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4. Statistical versus Stochastic Convection ~500km Traditionally (convection) parameterizations are deterministic: Instantaneous grid-scale flow and mean state is taken as input and convective response is deterministic One to one correspondency between sub-grid state and resolved state assumed. Conceptually assumes that spatial average is a good proxy for the ensemble mean. e.g. subgrid cloud fraction :

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4. Statistical versus Stochastic Convection resolution 100m 1km 1000km 100km Convection Explicitly resolved Statistical ensemble mean Deterministic convection parameterization Stochastic Convection That takes into account fluctuations so that the ensemble mean is not satisfied each timestep but more in a canonical sense Microcanonical limit

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New Pathways

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Resolved Scales 3.5 km turbulence convection clouds radiation Pathway 1: Global Cloud Resolving Modelling (Brute Force) NICAM simulation: MJO DEC2006 Experiment MTSAT-1R NICAM 3.5km Miura et al. (2007, Science) 3.5km run: 7 days from 25 Dec 2006 Short timeslices Testbed for interactions: deep convection and the large scale Boundary clouds, turbulence, radiation still unresolved

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Pathway 2: Superparameterization 2D CRM turbulence (b) convection clouds radiation 5 km 250 km Resolved Scales

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Pathway 2: Superparameterization What do we get? Explicit deep convection Explicit fractional cloudiness Explicit cloud overlap and possible 3d cloud effects Convectively generated gravity waves But….. A GCM using a super-parameterization is 2 to 3 orders of magnitude more expensive than a GCM that uses conventional parameterizations. On the other hand super-parameterizations provide a way to utilize more processors for a given GCM resolution Boundary Layer Clouds, Microphysics and Turbulence still needs to be parameterized

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Remarks: Resolved Scales turbulence convection clouds radiation ~100 km Large scales Unresolved scales Resolved Scales Pathway 3: Consistent based parameterizations Increase consistency between the parameterizations! How? Topic of the coming week.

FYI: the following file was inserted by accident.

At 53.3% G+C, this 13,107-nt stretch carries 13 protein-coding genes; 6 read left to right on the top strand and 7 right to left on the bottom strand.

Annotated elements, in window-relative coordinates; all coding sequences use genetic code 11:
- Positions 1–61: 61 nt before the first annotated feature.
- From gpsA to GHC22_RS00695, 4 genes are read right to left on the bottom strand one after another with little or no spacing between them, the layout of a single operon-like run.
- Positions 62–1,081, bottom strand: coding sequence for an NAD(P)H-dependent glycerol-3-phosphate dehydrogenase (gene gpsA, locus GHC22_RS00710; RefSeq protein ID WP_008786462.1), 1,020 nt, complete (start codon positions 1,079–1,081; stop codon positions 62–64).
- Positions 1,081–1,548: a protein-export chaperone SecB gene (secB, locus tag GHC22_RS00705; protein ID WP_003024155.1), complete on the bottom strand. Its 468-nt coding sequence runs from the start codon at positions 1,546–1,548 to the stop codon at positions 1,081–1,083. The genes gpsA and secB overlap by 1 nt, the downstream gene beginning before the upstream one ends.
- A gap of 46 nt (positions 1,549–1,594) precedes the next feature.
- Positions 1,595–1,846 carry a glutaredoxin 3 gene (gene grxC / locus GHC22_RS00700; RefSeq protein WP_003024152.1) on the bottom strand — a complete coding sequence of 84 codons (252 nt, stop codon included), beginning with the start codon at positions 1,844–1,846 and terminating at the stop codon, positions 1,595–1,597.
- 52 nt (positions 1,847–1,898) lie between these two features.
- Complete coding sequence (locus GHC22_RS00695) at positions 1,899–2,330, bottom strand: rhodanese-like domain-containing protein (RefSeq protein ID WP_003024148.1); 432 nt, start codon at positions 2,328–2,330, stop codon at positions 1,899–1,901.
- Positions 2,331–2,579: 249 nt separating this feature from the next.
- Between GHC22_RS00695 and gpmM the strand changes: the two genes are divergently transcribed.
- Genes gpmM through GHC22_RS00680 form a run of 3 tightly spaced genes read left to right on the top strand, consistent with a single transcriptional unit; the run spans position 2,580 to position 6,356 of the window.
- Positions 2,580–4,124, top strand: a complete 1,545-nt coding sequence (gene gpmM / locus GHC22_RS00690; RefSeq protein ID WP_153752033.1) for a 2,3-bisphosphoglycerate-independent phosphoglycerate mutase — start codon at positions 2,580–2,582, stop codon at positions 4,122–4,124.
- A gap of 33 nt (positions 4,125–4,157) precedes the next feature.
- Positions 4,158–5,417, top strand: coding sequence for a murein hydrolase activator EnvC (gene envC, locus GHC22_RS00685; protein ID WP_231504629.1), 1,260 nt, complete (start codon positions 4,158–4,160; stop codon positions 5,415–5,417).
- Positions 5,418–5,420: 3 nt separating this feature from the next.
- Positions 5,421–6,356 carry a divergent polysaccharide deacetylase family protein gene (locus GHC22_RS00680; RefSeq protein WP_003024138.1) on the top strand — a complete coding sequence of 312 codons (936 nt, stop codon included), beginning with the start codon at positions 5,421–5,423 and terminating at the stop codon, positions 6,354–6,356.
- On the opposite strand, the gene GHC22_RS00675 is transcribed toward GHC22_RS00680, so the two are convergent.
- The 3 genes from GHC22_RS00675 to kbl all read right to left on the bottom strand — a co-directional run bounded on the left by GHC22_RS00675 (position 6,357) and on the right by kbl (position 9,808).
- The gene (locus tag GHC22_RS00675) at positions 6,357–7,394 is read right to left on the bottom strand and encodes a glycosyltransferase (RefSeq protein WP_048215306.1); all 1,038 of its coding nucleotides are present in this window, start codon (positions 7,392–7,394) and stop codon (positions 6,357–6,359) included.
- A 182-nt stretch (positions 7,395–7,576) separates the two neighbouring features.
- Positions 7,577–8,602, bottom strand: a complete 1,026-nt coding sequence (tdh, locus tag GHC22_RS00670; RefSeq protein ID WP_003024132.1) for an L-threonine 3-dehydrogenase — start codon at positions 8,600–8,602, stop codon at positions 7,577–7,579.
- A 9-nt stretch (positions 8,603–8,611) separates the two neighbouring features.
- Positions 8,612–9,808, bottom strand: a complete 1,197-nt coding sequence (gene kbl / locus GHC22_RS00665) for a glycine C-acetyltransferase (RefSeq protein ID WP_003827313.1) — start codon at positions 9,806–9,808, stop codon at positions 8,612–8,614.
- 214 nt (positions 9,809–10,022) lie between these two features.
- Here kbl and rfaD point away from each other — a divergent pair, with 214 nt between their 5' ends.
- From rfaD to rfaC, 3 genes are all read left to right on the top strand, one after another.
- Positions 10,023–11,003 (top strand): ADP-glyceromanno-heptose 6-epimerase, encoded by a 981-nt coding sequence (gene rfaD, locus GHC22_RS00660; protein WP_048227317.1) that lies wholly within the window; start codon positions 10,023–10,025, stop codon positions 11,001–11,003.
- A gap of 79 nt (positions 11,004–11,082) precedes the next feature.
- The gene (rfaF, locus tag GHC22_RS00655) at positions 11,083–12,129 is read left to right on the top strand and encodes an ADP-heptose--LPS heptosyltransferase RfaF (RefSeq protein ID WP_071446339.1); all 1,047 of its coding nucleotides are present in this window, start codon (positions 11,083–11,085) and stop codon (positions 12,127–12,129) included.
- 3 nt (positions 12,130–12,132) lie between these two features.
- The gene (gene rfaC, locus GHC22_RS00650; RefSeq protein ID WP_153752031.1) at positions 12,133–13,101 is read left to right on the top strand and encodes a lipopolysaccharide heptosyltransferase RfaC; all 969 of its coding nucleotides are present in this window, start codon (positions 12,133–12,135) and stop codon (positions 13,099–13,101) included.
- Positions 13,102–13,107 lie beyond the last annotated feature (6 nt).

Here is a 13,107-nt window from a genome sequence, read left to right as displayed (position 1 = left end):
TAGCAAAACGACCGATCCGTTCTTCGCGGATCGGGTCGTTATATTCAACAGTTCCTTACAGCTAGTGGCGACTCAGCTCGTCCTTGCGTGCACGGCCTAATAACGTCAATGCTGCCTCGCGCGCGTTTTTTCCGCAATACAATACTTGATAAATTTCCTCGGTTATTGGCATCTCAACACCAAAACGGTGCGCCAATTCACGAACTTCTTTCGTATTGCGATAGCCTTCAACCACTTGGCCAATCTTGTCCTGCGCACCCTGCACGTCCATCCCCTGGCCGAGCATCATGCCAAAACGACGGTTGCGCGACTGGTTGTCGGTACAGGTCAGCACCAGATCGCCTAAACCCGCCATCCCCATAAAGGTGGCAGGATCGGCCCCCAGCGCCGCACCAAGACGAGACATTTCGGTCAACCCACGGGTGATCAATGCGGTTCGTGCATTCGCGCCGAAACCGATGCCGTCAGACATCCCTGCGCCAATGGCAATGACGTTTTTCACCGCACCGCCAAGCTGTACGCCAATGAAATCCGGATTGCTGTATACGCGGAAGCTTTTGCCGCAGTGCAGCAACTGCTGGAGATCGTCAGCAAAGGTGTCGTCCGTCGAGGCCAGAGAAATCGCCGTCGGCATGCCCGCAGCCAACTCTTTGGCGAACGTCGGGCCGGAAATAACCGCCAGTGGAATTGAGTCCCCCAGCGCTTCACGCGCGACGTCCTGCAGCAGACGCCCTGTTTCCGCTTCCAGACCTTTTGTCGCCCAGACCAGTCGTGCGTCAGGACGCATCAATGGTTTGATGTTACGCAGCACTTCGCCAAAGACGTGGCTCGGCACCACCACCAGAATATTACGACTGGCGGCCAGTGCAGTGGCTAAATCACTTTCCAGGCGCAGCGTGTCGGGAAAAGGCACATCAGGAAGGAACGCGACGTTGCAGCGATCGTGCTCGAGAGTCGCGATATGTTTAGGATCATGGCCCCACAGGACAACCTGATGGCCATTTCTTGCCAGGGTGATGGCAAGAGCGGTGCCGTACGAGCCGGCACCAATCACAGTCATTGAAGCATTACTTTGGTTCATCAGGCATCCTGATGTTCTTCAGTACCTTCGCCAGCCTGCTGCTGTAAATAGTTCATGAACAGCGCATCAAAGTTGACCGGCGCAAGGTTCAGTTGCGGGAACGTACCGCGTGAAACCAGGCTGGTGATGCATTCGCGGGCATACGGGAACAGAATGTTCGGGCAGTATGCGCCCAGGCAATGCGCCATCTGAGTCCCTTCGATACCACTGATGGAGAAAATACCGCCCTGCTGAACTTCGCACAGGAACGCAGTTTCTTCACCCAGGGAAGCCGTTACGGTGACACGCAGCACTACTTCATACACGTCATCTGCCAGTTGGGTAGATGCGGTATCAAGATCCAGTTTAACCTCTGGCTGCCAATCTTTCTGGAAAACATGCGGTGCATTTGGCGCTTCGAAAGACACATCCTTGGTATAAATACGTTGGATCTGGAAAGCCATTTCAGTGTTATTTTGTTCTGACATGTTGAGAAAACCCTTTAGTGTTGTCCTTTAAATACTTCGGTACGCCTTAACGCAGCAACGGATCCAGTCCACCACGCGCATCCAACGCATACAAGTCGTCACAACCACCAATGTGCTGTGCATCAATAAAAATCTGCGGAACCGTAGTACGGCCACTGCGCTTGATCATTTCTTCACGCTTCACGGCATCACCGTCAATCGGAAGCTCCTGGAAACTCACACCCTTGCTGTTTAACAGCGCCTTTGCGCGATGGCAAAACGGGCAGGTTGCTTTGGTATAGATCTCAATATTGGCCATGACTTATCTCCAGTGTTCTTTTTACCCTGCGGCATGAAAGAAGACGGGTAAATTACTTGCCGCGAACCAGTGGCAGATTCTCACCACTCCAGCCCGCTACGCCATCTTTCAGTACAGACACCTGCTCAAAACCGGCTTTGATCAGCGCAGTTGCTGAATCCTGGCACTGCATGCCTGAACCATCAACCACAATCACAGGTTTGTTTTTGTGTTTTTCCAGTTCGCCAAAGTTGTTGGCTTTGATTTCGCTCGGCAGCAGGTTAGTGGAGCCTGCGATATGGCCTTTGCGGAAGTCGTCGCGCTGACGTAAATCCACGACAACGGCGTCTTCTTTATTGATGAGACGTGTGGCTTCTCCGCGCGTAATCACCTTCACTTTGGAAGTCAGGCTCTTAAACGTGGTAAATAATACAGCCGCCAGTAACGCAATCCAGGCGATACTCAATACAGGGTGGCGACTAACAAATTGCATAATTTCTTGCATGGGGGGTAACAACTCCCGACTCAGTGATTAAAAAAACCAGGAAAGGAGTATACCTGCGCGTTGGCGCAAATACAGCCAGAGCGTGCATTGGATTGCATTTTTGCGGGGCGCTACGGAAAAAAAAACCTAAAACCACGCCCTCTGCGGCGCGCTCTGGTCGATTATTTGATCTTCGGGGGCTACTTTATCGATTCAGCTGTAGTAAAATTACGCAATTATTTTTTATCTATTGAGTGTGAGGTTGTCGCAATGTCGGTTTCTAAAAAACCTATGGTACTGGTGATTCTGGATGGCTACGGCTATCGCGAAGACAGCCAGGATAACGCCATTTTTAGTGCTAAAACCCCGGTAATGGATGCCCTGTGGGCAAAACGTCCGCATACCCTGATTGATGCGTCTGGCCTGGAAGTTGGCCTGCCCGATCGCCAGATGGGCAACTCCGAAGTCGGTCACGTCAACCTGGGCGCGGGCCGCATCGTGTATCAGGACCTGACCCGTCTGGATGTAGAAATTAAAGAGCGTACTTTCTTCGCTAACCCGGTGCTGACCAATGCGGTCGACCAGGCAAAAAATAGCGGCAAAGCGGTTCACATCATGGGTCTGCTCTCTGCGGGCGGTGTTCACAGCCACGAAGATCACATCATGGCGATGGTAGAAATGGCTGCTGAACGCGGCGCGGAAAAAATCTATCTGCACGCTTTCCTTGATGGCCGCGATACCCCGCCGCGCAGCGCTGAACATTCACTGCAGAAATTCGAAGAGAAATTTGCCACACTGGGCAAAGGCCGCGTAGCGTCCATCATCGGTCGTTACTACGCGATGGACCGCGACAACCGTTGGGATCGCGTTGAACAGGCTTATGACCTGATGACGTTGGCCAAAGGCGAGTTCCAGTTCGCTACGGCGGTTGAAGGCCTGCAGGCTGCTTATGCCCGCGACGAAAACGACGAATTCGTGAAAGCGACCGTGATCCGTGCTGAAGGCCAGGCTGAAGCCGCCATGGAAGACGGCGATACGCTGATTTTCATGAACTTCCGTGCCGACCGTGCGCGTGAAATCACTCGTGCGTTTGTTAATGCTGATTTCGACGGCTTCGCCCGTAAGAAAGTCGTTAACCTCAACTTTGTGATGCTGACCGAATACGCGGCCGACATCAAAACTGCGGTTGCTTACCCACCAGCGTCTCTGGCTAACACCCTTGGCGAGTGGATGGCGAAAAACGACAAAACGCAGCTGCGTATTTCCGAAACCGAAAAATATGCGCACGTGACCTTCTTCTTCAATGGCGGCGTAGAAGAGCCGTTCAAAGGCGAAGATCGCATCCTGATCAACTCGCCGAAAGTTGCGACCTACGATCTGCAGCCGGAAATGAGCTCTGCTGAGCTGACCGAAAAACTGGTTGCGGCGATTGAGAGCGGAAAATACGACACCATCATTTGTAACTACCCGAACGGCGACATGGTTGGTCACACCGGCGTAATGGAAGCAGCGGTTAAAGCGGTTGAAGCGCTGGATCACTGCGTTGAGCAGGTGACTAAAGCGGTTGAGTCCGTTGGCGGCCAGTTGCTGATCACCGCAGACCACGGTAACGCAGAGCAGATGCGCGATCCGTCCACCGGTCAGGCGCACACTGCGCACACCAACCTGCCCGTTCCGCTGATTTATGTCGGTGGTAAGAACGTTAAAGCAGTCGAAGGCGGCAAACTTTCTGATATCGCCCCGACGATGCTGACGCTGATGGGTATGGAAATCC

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Single Column Models Climate Models NWP Models Direct Numerical Simulation Large Eddy Simulation Use the full range of observations and simulation hierarchy.... GEWEX Cloud Systems Study (GCSS) Strategy. Field Campaigns Instrumented Sites Global Observational Data sets

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Scale Hierarchy High Low Direct Numerical Simulati on Large Eddy Simulations Global Climate Simulations Laboratory experiments Atmospheric Profiling stations Field campaigns Satellite data Observations resolution

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ll qtqt zizi w e l,i w e q t,i Vq t,0 V l,0 Minimal Mixed layer Model Plus closure: Example: Bulk Model (“parameterization”) of Scu topped PBL

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Scale Hierarchy High Low low high Direct Numerical Simulati on Level of “understanding ” or conceptualisation Large Eddy Simulations Global Climate Simulations Laboratory experiments Atmospheric Profiling stations Field campaigns Satellite data Observations Models/Parameterizations resolution Mixed layer models microphysical models

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Scale Hierarchy High Low low high Direct Numerical Simulati on Conceptual models Statistical Mechanics Self-Organised Criticality Level of “understanding ” or conceptualisation Large Eddy Simulations Global Climate Simulations Laboratory experiments Atmospheric Profiling stations Field campaigns Satellite data Observations Models/Parameterizations resolution Mixed layer models Interface & microphysical models

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Complexity P.W. Anderson “More is Different”, Science 1977 “the emerge of collective properties with a large number of interacting elements” Interacting elements: Atoms in Physics Macromolecules in Biology People in economics Convective cloud elements in atmospheric Science? Dielectric Breakdown Galaxy distribution Internet structure

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Phase Transitions in Statistical Mechanics Toy Example: Percolation p=probability of having a conductive bond 1-p = probability of having a insulating bond p=0.3 p c =0.5 p=0.8 insulating conducting Transition point At the transistion point: scaling laws, fractal geometry, renormalization group theory But……This exotic behaviour is only achieved if the order parameter (p) is exactly set to the critical point.

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Self Organized Criticality In many non-equilibrium systems self-similarity and fractal behaviour emerges spontaneously (including atmosperic turbulence, convection and clouds) Toy model that displays this features: Sand Pile Model. Add randomly grains of sand: Redistribute grains if a local threshold slope is reached: Causing avalanches of any scale (power law).

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Scale Hierarchy High Low low high Direct Numerical Simulati on Conceptual models Statistical Mechanics Self-Organised Criticality Level of “understanding ” or conceptualisation Large Eddy Simulations Global Climate Simulations Laboratory experiments Atmospheric Profiling stations Field campaigns Satellite data Observations Models/Parameterizations resolution Mixed layer models Interface & microphysical models